This declaration was contained in a lecture he delivered over the weekend at the third annual Law Day of the University of The Gambia in Kanifing on the topic, ‘The different land law regimes and their effect on Gambian land law’.
He expounded: “The Gambia legal system is unique from jurisdictions in other parts of the world. The Gambia has a tripartite legal system, that is, three legal systems being carried out in unison within the territory. We have the Common Law which is inherited from the former colonisers. It is the system that flows from the government structure, the three arms of government, namely, the Legislature in the form of the National Assembly that passes statutes or acts or legislation; the Judiciary that interprets the acts and sets down precedents; and the Executive which makes policies for consideration by the legislature to pass into laws and enforcement of the laws by the Executive. Apart from the Common Law, we have the Sharia’ah Law or Islamic Law which is restricted to matters of marriage, divorce and inheritance. And the third system is the Customary Law, which are rules observed by a community over a long period of time that are considered binding on the community to which such rules apply.
“It is important to note that in addition to the Common Law enacted by our own National Assembly and interpreted by the Judiciary and applied by the Executive, and the application of Islamic Law in restricted areas, and the application of Customary Law, there is a wider set of laws and rules applicable in our jurisdiction which are the Common Law, doctrines of equity and the statutes of general application in force in England on 1st November 1888 which are applicable in The Gambia by virtue of Section 2 of the Law of England (Application) Act 1953. Furthermore, by virtue of Section 3 of the same Act, all Acts of Parliament of the United Kingdom declared to extend or apply to The Gambia which had effect as part of the laws of The Gambia immediately before 18th February 1965 shall continue to be in force subject to the provisions of any local Act. These are considered as part of the Common Law mentioned above.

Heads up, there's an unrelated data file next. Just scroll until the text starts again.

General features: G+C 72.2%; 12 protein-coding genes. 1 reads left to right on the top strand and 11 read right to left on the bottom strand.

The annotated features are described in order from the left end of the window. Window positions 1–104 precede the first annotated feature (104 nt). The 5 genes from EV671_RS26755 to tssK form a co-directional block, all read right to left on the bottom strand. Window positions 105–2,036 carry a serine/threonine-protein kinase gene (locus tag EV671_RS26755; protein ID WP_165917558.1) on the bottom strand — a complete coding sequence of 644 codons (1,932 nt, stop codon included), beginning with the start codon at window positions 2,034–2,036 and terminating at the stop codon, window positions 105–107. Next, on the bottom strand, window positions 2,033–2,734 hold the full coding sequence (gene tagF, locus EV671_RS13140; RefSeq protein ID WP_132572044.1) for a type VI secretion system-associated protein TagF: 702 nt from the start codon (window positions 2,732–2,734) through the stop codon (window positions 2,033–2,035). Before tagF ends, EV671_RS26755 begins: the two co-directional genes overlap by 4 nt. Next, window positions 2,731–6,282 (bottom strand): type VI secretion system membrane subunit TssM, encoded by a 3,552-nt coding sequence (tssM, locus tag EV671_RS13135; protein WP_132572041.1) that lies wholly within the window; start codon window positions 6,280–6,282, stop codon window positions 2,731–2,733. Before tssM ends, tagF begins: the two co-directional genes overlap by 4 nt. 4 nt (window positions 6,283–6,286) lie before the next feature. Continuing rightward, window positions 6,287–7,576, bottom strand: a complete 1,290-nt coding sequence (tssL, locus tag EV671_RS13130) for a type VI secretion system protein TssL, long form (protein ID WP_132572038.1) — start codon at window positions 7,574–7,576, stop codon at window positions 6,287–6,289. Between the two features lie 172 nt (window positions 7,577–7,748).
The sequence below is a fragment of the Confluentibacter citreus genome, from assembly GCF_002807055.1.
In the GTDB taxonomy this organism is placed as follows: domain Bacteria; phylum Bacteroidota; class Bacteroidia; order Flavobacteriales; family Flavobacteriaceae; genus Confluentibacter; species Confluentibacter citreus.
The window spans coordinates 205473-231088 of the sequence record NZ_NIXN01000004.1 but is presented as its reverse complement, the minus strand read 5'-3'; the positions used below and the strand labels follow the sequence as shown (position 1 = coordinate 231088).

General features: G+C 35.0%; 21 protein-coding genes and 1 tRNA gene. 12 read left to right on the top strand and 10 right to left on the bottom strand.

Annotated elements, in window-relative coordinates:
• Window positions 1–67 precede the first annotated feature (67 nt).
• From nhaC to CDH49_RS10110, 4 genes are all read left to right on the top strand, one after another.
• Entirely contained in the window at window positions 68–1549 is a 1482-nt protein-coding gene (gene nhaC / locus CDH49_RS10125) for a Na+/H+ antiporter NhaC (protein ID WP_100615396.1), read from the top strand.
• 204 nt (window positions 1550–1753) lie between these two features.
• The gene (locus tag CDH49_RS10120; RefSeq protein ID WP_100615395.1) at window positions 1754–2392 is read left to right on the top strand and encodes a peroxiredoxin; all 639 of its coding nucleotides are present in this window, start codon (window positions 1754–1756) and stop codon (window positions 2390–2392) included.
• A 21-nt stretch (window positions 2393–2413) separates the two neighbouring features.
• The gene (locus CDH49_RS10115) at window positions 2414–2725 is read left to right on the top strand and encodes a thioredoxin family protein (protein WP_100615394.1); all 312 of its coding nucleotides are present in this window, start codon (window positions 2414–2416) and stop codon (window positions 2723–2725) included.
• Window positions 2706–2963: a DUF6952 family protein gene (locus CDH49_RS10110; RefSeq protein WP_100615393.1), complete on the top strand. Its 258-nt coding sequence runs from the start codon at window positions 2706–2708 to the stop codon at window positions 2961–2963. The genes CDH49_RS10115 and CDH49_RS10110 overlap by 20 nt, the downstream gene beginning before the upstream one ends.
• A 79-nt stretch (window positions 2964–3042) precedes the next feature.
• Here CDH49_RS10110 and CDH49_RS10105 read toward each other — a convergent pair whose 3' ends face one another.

“The Constitution of The Gambia is the supreme law of The Gambia and therefore any law inconsistent with the Constitution is void to the extent of the inconsistency, expressly provides what the laws of The Gambia consist of. Section 7 makes it clear that the laws are the Constitution, Acts of the National Assembly and subsidiary legislation made under them, the existing laws and Decrees of the Armed Forces Provisional Ruling Council, the common law and principles of equity, customary law so far as concerns members of the communities to which it applies and the Sharia’ah Law as regards matters of marriage, divorce and inheritance among members of the communities to which it applies.”]]>